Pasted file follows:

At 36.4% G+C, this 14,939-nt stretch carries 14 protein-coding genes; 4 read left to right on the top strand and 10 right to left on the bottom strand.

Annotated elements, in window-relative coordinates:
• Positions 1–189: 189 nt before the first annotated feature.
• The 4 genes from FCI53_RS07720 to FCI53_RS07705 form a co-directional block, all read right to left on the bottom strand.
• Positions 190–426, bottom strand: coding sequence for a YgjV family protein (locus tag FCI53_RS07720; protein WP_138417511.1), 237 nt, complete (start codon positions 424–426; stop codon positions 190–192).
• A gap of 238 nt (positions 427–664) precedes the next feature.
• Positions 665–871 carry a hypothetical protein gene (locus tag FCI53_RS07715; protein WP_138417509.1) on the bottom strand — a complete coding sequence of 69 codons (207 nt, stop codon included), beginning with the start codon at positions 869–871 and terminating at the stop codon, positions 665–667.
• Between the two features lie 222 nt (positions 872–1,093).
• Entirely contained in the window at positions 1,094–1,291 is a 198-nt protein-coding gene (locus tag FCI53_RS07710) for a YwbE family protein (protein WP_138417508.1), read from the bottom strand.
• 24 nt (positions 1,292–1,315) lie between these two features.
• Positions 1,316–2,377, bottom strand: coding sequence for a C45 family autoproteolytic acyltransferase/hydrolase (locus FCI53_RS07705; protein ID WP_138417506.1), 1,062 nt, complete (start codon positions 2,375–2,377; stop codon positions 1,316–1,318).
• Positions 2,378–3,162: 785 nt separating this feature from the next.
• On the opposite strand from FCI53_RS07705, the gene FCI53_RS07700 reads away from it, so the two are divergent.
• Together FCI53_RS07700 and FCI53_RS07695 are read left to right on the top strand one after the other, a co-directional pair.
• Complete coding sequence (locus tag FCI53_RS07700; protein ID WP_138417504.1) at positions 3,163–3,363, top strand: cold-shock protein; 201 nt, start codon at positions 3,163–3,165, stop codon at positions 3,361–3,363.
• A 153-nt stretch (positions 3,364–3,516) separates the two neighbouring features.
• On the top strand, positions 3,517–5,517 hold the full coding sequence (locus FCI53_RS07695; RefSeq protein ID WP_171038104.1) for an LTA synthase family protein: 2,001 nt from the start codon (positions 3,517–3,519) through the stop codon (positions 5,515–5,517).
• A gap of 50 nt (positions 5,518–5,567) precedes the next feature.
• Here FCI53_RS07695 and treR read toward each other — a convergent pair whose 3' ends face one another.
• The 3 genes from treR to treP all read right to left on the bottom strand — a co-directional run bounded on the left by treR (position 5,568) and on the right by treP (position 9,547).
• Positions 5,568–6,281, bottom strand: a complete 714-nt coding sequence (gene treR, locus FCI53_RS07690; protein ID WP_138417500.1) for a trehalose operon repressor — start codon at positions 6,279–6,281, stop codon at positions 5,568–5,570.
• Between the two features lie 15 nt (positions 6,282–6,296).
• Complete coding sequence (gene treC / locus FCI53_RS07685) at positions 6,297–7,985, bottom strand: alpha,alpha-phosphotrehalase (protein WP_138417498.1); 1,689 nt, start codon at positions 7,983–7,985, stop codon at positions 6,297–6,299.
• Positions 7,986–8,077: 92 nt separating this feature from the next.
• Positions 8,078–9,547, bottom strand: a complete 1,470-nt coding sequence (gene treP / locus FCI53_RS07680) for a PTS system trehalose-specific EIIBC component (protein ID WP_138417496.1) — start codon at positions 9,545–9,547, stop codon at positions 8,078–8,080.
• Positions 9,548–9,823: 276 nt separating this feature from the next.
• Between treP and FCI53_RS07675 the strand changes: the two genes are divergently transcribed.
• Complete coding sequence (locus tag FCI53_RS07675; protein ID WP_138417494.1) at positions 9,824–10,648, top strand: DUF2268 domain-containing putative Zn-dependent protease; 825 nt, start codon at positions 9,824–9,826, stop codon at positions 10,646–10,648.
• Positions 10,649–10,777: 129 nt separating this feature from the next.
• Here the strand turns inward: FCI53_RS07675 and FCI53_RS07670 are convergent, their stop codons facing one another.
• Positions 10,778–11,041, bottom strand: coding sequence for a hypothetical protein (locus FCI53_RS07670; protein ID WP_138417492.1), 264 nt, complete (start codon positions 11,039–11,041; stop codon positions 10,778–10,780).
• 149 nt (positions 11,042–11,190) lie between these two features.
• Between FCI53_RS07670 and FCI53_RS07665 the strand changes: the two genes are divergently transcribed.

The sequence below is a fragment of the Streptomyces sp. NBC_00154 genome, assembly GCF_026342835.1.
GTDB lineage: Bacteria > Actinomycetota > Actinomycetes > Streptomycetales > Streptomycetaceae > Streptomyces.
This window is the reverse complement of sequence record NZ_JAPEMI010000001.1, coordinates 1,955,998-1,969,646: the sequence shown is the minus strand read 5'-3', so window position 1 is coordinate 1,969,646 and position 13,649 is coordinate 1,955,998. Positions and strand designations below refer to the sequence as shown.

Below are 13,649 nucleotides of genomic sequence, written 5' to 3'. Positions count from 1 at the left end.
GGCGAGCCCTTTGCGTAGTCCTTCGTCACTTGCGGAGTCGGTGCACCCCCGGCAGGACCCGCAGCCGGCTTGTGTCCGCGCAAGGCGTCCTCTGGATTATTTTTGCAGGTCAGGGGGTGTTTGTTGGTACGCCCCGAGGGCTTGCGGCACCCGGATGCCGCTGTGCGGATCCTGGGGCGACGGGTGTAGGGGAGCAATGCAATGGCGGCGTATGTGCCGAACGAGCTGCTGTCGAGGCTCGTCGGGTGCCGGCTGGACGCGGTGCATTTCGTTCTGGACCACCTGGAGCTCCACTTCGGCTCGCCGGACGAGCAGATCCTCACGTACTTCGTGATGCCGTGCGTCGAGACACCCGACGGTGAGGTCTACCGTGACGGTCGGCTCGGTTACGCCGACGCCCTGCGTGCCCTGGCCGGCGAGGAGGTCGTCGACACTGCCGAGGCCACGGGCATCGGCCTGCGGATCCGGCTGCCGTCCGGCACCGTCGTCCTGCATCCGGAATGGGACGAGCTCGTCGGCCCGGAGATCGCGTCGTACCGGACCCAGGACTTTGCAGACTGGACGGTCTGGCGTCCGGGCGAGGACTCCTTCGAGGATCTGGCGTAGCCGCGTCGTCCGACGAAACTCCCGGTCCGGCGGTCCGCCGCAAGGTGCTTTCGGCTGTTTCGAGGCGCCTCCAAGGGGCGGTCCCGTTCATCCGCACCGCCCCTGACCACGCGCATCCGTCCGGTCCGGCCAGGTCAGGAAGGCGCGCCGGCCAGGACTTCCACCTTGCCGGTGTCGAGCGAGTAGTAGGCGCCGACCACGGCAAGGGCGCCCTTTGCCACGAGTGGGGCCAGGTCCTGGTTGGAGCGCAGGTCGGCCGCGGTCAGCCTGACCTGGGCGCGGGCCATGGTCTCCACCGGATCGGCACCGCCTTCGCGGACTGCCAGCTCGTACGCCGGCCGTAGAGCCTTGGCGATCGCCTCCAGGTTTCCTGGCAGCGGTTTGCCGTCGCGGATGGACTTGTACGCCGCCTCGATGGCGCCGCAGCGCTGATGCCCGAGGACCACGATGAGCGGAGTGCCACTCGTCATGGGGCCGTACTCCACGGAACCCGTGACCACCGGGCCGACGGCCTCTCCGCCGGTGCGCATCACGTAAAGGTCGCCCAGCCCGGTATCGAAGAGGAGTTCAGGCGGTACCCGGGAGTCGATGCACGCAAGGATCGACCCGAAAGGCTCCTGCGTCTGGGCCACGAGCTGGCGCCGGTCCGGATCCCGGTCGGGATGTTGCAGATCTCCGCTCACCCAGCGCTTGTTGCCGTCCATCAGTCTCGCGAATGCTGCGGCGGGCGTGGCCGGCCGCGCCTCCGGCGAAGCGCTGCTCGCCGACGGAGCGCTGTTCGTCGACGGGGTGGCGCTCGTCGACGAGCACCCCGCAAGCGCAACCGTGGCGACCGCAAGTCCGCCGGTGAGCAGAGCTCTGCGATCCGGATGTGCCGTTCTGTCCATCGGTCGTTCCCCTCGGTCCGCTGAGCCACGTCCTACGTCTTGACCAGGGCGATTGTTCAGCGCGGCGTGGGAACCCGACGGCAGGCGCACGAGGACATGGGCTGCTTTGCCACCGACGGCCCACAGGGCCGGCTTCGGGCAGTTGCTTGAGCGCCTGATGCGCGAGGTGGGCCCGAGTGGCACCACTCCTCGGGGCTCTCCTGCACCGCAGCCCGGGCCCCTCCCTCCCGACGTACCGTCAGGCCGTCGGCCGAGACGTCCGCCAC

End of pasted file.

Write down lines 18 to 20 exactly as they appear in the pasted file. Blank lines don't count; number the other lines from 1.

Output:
• A gap of 50 nt (positions 5,518–5,567) precedes the next feature.
• Here FCI53_RS07695 and treR read toward each other — a convergent pair whose 3' ends face one another.
• The 3 genes from treR to treP all read right to left on the bottom strand — a co-directional run bounded on the left by treR (position 5,568) and on the right by treP (position 9,547).